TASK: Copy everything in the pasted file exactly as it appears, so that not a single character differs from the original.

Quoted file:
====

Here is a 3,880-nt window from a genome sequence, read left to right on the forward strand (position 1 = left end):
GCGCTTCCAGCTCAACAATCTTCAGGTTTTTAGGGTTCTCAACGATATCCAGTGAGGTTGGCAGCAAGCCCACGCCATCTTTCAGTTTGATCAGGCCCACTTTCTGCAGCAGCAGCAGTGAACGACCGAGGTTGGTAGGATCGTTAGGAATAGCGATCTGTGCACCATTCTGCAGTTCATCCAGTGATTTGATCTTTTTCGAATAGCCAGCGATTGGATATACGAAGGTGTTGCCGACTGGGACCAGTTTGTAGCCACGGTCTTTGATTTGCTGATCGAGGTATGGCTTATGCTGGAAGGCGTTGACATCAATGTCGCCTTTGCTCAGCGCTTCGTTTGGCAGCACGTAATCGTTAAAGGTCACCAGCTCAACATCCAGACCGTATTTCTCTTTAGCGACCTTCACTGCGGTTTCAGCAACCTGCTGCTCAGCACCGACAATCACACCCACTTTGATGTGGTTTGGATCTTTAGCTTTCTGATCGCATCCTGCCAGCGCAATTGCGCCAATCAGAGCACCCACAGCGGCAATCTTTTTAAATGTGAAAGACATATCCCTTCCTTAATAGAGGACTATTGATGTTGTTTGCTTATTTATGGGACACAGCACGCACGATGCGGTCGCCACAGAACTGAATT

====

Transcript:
Here is a 3,880-nt window from a genome sequence, read left to right on the forward strand (position 1 = left end):
GCGCTTCCAGCTCAACAATCTTCAGGTTTTTAGGGTTCTCAACGATATCCAGTGAGGTTGGCAGCAAGCCCACGCCATCTTTCAGTTTGATCAGGCCCACTTTCTGCAGCAGCAGCAGTGAACGACCGAGGTTGGTAGGATCGTTAGGAATAGCGATCTGTGCACCATTCTGCAGTTCATCCAGTGATTTGATCTTTTTCGAATAGCCAGCGATTGGATATACGAAGGTGTTGCCGACTGGGACCAGTTTGTAGCCACGGTCTTTGATTTGCTGATCGAGGTATGGCTTATGCTGGAAGGCGTTGACATCAATGTCGCCTTTGCTCAGCGCTTCGTTTGGCAGCACGTAATCGTTAAAGGTCACCAGCTCAACATCCAGACCGTATTTCTCTTTAGCGACCTTCACTGCGGTTTCAGCAACCTGCTGCTCAGCACCGACAATCACACCCACTTTGATGTGGTTTGGATCTTTAGCTTTCTGATCGCATCCTGCCAGCGCAATTGCGCCAATCAGAGCACCCACAGCGGCAATCTTTTTAAATGTGAAAGACATATCCCTTCCTTAATAGAGGACTATTGATGTTGTTTGCTTATTTATGGGACACAGCACGCACGATGCGGTCGCCACAGAACTGAATT